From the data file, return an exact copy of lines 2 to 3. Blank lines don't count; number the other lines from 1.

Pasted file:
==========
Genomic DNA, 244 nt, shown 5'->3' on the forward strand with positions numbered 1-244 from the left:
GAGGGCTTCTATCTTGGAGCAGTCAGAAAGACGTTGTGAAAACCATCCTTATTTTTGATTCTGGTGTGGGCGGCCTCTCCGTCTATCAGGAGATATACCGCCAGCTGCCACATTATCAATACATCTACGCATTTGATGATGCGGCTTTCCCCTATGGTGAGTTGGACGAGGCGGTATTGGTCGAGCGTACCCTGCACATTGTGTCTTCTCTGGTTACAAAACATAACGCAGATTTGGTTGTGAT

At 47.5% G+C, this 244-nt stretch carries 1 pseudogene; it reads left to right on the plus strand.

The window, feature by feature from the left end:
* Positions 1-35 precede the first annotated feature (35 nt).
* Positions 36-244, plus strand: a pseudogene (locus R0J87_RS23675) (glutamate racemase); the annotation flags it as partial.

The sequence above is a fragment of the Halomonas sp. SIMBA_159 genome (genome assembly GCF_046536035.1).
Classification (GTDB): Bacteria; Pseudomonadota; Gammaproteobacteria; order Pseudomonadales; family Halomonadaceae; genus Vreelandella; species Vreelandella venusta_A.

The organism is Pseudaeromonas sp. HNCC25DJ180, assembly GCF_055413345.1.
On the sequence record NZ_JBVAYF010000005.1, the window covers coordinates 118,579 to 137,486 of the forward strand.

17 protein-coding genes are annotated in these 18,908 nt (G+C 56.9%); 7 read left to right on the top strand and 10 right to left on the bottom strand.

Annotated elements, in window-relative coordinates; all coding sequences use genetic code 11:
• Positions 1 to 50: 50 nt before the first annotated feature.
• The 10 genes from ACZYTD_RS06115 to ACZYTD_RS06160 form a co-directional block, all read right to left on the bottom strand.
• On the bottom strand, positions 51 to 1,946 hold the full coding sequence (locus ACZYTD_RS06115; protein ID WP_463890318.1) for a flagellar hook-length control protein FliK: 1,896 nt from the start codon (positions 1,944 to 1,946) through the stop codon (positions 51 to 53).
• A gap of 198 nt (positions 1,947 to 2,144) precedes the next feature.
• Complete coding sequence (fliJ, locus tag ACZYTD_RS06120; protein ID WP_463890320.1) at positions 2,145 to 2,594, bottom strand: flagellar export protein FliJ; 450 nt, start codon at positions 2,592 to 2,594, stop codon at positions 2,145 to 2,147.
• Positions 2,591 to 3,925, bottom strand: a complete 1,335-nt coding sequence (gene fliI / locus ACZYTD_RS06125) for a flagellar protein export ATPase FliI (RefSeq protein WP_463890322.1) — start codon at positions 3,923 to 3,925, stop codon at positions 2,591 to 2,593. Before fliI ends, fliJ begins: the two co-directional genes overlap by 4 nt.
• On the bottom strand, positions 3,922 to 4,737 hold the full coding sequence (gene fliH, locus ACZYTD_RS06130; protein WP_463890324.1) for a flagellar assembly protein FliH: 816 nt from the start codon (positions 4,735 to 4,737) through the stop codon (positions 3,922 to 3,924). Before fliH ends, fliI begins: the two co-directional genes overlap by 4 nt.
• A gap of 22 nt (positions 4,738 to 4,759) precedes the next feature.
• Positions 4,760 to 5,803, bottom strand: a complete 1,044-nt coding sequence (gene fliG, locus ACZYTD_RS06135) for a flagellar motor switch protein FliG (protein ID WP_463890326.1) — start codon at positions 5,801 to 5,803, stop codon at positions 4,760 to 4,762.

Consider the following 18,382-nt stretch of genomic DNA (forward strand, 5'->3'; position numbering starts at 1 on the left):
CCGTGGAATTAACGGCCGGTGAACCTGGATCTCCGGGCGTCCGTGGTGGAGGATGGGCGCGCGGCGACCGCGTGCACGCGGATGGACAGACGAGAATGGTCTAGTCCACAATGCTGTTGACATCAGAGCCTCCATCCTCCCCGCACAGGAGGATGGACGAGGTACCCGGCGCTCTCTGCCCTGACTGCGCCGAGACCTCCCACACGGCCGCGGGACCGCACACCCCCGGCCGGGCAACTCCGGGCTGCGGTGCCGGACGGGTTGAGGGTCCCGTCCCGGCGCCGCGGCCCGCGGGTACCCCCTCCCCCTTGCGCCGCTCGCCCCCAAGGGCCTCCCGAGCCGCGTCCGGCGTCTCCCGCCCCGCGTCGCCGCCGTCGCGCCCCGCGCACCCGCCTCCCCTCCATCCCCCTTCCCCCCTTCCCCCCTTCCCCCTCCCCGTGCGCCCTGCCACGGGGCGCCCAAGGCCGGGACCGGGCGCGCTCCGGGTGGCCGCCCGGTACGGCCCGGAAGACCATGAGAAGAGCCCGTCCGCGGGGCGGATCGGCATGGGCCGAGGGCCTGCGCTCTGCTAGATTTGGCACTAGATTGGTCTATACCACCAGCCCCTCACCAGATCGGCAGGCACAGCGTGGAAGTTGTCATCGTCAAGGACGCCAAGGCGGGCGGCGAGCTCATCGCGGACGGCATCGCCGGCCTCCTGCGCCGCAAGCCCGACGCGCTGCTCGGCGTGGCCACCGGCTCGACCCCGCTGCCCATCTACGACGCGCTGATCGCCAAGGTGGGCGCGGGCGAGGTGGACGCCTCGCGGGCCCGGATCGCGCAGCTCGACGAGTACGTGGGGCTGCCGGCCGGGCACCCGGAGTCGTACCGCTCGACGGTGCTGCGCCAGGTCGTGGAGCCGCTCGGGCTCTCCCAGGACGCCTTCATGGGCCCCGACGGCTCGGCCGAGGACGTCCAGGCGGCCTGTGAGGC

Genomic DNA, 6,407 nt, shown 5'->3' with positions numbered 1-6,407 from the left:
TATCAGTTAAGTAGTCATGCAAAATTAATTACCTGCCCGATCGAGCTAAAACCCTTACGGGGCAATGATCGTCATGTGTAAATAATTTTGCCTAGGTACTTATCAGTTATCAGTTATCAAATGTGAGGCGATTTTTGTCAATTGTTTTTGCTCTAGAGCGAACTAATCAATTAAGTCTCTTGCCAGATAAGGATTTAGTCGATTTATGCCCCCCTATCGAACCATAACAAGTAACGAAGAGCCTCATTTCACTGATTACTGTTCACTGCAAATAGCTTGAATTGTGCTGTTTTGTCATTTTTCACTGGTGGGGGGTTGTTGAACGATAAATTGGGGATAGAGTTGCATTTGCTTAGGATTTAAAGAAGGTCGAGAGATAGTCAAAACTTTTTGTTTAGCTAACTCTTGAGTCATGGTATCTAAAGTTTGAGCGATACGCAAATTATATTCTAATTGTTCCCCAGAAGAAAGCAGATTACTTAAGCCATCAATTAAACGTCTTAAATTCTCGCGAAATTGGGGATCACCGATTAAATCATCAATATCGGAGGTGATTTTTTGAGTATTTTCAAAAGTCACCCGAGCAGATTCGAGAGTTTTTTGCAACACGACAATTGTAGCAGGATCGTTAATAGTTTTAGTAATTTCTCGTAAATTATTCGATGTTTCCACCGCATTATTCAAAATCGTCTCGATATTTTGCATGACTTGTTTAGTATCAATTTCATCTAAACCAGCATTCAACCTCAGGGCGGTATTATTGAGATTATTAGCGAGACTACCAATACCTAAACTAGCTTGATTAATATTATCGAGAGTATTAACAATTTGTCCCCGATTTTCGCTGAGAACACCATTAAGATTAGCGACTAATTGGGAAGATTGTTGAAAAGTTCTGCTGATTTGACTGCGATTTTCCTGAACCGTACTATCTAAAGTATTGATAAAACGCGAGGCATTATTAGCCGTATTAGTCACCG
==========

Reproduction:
GAGGGCTTCTATCTTGGAGCAGTCAGAAAGACGTTGTGAAAACCATCCTTATTTTTGATTCTGGTGTGGGCGGCCTCTCCGTCTATCAGGAGATATACCGCCAGCTGCCACATTATCAATACATCTACGCATTTGATGATGCGGCTTTCCCCTATGGTGAGTTGGACGAGGCGGTATTGGTCGAGCGTACCCTGCACATTGTGTCTTCTCTGGTTACAAAACATAACGCAGATTTGGTTGTGAT

At 47.5% G+C, this 244-nt stretch carries 1 pseudogene; it reads left to right on the plus strand.